How are other countries responding to a rise in coronavirus cases?

How are other countries responding to a rise in coronavirus cases?

A sign in the window of student accommodation at Nottingham Trent University (Mike Egerton/PA)

Talk of levels, local lockdowns and circuit-breakers is dominating the country, but how are other countries handling a rise in coronavirus cases?

Here’s a look at the restrictions imposed – or loosened – elsewhere.


French President Emmanuel Macron has imposed a 9pm-6am curfew in nine cities (Kenzo Tribouillard/Pool/AP)

President Emmanuel Macron announced a 9pm to 6am curfew for nine French cities last week as new daily infections peaked at more than 30,000.

The measure, which came into force on Saturday and is due to last at least four weeks, affects almost 20 million people in cities including Paris, Marseille, Lyon, Lille and Toulouse.

Mr Macron also reinstated the state of health emergency for France which ended three months ago.


People queue for a coronavirus test in Cologne, Germany (Martin Meissner/AP)

German Chancellor Angela Merkel has urged people to avoid unnecessary travel, cancel parties and remain at home wherever possible.

While Germany was praised for its response to the first wave of Covid-19, case numbers have rapidly climbed over recent weeks, setting a new record of 7,830 on Saturday.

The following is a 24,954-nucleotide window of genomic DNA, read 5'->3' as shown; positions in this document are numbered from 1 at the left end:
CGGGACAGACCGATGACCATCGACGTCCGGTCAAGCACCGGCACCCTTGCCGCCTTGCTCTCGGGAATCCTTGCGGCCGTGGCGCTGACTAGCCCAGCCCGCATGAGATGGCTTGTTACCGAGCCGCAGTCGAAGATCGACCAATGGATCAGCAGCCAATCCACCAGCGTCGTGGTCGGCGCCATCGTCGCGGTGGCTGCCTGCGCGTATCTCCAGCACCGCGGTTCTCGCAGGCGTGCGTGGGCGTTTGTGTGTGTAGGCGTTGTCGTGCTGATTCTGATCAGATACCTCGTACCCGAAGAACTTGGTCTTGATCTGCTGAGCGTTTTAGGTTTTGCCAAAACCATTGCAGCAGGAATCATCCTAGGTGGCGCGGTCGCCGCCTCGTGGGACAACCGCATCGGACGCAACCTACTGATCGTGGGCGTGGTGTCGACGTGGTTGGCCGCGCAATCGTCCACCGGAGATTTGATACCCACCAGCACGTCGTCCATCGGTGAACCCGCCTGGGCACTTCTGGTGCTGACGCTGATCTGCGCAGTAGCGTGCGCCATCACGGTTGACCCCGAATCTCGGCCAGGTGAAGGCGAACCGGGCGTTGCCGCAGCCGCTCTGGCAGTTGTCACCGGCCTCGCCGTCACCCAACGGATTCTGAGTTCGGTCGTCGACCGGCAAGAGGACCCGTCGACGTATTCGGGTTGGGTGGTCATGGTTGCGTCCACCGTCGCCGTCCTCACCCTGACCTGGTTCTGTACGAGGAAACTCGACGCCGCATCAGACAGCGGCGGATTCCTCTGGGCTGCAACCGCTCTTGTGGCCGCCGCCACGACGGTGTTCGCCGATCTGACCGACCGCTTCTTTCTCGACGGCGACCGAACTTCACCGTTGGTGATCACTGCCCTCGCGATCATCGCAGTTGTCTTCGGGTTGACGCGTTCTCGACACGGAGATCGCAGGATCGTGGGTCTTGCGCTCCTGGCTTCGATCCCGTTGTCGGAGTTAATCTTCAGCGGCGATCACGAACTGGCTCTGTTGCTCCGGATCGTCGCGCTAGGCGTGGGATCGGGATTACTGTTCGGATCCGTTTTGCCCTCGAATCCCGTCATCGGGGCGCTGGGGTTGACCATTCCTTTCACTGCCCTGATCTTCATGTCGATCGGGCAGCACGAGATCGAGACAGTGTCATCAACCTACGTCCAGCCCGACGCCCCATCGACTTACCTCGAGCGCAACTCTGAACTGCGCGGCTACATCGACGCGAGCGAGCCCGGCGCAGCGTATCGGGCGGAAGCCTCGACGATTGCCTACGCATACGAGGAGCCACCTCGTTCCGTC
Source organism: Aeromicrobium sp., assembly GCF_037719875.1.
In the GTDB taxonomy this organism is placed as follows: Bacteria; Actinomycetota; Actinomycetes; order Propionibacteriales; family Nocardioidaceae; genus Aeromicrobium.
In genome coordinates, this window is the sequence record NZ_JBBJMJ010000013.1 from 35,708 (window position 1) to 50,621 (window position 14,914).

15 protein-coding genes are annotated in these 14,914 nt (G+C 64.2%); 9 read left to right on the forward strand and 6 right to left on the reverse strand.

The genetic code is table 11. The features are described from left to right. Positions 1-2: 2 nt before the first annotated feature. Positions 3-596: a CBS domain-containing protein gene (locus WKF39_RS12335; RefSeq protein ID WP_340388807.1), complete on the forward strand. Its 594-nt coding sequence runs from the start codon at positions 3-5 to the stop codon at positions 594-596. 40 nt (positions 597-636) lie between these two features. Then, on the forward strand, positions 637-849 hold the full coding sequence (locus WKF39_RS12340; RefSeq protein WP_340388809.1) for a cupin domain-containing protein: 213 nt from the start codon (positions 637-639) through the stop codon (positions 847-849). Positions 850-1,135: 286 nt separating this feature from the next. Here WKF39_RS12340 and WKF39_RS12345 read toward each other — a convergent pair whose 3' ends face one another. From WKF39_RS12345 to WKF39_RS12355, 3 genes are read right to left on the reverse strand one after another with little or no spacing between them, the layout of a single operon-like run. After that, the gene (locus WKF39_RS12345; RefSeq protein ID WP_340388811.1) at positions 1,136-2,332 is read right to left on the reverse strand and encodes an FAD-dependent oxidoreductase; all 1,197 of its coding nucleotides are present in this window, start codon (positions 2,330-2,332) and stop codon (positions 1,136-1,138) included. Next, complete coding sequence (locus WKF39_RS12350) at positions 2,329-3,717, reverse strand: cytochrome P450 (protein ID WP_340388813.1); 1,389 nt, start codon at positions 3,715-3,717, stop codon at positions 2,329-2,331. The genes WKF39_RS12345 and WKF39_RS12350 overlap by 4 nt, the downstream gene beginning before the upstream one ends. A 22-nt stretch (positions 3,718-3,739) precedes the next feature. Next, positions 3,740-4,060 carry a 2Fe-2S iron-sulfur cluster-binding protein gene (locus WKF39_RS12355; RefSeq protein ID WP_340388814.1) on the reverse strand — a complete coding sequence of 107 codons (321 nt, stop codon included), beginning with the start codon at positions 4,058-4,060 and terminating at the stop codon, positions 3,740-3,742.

Mrs Merkel has called on Germans to obey the rules like they did earlier this year.


Italian Premier Giuseppe Conte announced new measures as the country’s daily infections doubled within a week (Angelo Carconi/Pool/AP)

Italian Premier Giuseppe Conte announced new measures at the weekend meaning that mayors can close public squares after 9pm, permitting access only to reach homes or businesses – a move that stops short of the stricter French curfew.

Restaurants and bars can only operate with table service after 6pm, but can stay open until midnight, while local festivals have been banned.

With more testing in place, new daily infections in Italy have doubled in a week to more than 10,000.


Dutch Prime Minister Mark Rutte warned that the Netherlands needs to move closer to a full lockdown (Olivier Hoslet/Pool/AP)

Prime Minister Mark Rutte said last week that the country needed to move a step closer to a full lockdown due to the spread of the virus, with cases increasing by some 60% in a week.

As of last Wednesday, bars and restaurants were closed, the sale of alcohol after 8pm was banned and households could receive no more than three guests per day.

People were also advised to limit their use of public transport as much as possible.

Czech Republic

Police confront demonstrators in Prague as they protest against Covid-19 restrictions (Petr David Josek/AP)

A surge in infections in the Czech Republic in recent weeks has made it one of Europe’s worst-hit countries.

Restrictions include a ban on sports competitions, the closure of bars and restaurants, and a ban on public gatherings of more than six people.

The new measures sparked a violent protest in Prague at the weekend.


Restrictions in Melbourne have been eased, with residents no longer limited in the time they can spend away from home for education or socialising.

Restrictions allowing people to travel three miles from home have been increased to 15 miles, and outdoor gatherings of up to 10 people from two households will be allowed.

The partial reopening of shops, bars and restaurants will begin on November 2.

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